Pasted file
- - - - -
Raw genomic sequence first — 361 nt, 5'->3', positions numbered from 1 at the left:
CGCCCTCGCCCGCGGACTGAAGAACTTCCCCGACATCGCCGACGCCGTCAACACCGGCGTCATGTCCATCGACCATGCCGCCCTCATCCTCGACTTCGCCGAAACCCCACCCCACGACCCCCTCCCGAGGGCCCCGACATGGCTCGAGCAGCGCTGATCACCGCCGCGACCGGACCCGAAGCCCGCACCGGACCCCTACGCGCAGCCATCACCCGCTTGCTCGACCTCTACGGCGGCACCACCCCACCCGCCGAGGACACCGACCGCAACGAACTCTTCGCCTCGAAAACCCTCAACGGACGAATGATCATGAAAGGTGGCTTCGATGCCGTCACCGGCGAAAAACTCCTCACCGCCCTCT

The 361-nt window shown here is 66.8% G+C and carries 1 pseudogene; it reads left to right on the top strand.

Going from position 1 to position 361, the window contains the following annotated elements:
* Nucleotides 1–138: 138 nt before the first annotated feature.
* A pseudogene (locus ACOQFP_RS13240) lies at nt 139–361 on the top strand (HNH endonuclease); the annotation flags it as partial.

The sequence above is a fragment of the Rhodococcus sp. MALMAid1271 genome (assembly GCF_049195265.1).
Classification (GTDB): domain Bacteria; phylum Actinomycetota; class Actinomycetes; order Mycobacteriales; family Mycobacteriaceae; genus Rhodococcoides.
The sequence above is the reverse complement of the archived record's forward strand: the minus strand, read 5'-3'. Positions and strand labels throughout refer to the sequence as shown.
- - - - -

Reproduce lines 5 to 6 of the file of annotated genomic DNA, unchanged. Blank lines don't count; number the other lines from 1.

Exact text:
* Nucleotides 1–138: 138 nt before the first annotated feature.
* A pseudogene (locus ACOQFP_RS13240) lies at nt 139–361 on the top strand (HNH endonuclease); the annotation flags it as partial.